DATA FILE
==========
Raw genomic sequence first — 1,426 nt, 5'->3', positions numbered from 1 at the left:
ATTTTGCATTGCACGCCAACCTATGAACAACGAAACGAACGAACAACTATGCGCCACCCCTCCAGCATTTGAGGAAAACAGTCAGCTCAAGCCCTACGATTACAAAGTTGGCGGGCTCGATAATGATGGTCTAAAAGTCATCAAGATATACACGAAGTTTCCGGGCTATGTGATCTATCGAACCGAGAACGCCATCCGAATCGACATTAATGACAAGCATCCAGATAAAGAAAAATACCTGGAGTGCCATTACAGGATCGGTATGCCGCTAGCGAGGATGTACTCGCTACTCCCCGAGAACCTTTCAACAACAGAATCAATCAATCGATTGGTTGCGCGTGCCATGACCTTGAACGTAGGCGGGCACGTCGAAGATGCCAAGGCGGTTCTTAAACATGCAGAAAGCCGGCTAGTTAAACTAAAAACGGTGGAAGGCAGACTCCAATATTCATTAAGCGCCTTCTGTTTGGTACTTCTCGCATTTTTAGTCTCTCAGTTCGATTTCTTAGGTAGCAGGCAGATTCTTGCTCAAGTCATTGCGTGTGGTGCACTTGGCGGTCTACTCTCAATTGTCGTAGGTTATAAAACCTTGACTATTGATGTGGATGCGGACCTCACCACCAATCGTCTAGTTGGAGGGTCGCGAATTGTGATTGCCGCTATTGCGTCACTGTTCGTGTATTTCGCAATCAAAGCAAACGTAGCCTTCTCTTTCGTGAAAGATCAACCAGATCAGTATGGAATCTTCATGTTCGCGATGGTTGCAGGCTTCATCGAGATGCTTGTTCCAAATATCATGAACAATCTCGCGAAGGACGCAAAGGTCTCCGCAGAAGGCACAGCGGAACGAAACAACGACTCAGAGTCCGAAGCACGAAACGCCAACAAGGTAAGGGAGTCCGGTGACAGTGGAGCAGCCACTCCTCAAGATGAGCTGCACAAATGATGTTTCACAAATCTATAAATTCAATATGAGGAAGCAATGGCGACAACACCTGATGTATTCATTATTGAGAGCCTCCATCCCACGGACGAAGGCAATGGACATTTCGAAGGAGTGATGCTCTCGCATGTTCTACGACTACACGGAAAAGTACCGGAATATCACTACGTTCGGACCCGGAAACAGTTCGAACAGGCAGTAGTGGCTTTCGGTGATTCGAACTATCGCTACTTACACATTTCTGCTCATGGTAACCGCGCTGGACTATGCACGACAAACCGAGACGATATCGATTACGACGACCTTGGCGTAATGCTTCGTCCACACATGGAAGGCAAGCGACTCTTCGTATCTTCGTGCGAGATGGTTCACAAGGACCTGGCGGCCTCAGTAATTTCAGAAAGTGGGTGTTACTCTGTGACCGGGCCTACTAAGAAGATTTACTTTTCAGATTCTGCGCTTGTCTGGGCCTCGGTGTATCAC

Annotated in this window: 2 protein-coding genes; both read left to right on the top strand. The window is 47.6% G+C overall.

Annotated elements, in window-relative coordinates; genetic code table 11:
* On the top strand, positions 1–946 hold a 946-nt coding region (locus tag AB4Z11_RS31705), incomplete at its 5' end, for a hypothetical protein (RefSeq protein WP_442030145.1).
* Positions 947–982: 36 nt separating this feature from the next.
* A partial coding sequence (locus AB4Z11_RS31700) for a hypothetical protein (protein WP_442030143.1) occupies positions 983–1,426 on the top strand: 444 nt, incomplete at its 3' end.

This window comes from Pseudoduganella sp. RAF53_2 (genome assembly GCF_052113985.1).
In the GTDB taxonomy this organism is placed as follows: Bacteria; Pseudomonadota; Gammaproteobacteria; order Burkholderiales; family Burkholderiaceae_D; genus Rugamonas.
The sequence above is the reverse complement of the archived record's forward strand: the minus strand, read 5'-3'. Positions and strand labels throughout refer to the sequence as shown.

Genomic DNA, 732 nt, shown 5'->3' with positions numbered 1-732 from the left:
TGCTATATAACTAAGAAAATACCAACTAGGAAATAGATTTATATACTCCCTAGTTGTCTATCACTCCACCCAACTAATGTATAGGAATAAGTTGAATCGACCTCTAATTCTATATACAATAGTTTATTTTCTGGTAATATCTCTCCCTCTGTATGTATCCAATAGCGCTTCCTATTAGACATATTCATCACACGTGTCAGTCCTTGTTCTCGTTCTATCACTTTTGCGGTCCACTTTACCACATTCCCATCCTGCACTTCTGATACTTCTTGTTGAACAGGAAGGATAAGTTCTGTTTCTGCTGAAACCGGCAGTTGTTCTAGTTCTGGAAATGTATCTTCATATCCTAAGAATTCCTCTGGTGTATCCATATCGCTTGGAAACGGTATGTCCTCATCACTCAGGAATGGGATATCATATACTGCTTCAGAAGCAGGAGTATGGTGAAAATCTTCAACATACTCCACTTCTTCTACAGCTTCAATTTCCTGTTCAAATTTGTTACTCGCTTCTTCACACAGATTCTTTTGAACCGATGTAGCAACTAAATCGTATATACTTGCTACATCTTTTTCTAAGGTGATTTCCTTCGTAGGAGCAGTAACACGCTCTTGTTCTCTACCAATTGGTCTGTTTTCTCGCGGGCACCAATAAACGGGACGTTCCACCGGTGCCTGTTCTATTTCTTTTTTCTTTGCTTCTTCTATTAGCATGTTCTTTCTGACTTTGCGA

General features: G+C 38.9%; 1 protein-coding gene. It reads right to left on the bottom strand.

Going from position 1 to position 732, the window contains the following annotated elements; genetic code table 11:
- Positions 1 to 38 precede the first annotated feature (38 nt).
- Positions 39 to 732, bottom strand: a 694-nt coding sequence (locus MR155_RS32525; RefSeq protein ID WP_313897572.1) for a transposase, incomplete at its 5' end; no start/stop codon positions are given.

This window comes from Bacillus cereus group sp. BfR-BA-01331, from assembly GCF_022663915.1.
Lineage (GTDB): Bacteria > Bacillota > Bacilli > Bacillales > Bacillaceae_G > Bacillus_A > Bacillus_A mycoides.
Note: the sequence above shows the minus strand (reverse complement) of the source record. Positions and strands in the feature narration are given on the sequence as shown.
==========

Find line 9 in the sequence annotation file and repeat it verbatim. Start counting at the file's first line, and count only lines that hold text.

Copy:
In the GTDB taxonomy this organism is placed as follows: Bacteria; Pseudomonadota; Gammaproteobacteria; order Burkholderiales; family Burkholderiaceae_D; genus Rugamonas.